Freedom From The Known is Wolfgang Tillmans' first exhibition for an American museum and unlike any he has ever previously mounted. The exhibition focuses on the artist's purely abstract photographs, and explores the presence abstraction has had within his figurative and representational work. Twenty-four of the twenty-five large-scale works on view were produced specifically for this exhibition and have never before been shown. Freedom From The Known is on view from February 26 through May 29, 2006.
Tillmans' large-scale abstractions are presented in frames—a departure for an artist who pioneered a style of installation based on taping and pinning pictures directly to the wall. The elusive, transitory images in the abstractions, when framed, can be seen as objects in space, displaying both buoyancy and weight. Most of these works are camera-less pictures made by the direct manipulation of light on paper, rather than on a negative.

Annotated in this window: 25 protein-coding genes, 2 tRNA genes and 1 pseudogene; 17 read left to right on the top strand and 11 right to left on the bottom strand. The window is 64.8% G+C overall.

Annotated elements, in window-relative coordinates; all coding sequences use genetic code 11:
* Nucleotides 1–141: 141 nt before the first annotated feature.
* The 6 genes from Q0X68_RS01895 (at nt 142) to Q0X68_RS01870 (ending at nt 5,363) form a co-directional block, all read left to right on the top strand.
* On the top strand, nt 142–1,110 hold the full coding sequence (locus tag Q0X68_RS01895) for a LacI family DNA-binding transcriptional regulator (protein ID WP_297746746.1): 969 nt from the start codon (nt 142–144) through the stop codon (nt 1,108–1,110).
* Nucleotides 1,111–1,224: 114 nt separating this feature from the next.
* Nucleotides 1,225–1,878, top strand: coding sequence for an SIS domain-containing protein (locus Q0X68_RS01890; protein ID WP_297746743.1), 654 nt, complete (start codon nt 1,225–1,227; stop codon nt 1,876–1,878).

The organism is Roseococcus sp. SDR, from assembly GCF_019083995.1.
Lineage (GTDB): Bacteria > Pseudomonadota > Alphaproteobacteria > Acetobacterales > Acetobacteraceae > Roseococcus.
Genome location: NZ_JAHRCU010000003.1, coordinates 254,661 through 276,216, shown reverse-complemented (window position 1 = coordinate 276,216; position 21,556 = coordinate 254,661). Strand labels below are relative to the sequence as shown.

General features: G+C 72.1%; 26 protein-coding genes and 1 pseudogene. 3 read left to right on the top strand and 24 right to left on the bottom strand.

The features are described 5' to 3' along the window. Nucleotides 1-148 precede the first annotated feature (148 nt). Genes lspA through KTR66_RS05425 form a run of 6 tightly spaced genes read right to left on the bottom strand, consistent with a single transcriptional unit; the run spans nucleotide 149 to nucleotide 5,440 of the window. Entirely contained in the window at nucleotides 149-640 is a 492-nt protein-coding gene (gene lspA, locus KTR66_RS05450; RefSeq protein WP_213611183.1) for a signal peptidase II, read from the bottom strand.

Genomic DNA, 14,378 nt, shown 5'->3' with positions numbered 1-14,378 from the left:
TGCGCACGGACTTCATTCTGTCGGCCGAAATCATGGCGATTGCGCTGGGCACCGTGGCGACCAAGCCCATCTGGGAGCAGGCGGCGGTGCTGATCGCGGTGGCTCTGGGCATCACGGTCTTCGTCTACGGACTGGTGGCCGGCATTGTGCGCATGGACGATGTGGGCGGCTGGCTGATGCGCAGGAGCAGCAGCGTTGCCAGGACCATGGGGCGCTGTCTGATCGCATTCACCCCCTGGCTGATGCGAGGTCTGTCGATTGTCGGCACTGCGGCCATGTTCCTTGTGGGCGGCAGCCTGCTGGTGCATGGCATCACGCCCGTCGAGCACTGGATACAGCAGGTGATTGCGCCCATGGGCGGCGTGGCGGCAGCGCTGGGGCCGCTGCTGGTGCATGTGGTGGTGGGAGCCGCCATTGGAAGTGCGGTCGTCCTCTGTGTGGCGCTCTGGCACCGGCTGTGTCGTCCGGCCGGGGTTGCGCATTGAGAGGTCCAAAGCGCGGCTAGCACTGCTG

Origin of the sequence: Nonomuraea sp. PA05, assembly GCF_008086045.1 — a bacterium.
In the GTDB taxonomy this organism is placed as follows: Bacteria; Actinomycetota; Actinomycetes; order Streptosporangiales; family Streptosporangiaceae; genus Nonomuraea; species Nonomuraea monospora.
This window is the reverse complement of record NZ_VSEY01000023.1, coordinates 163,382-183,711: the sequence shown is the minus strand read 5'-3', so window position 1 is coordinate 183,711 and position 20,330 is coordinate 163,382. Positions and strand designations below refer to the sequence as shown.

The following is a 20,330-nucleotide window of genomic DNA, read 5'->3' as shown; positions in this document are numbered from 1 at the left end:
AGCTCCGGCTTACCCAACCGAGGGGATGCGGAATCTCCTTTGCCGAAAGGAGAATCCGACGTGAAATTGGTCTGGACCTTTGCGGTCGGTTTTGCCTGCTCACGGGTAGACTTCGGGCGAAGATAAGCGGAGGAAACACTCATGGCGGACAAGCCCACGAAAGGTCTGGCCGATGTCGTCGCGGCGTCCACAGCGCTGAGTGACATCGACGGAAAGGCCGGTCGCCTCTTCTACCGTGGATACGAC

Alongside the abstract works, a group of figurative/representational photographs from the series Empire, based on pictures Tillmans made between 1991 and 2002, are on view. The original pictures used for Empire were either passed through a photocopy or fax machine, then scanned to the highest possible resolution, turned into large-scale C-prints and framed. Due to the large format, minor surface incidents are intentionally enhanced, along with the grain and grit.
A selection of earlier photographs is also included to provide a context for Tillmans' passage from figurative and representational imagery to abstraction. They reveal how he opens up his work to the possibility of accidental and chance intervention.
The German-born and London-based Tillmans (b. 1968) has been the subject of numerous museum and gallery exhibitions over the past fifteen years. He was a recipient of the prestigious Turner Prize in 2000, awarded by Tate Britain. The Museum of Contemporary Art in Chicago will present his first American museum retrospective opening on May 20, 2006.
Freedom From The Known is organized by P.S.1 Curatorial Advisor Bob Nickas. A fully-illustrated publication by Steidl, designed by the artist and featuring an essay by Nickas, will be published to coincide with the exhibition.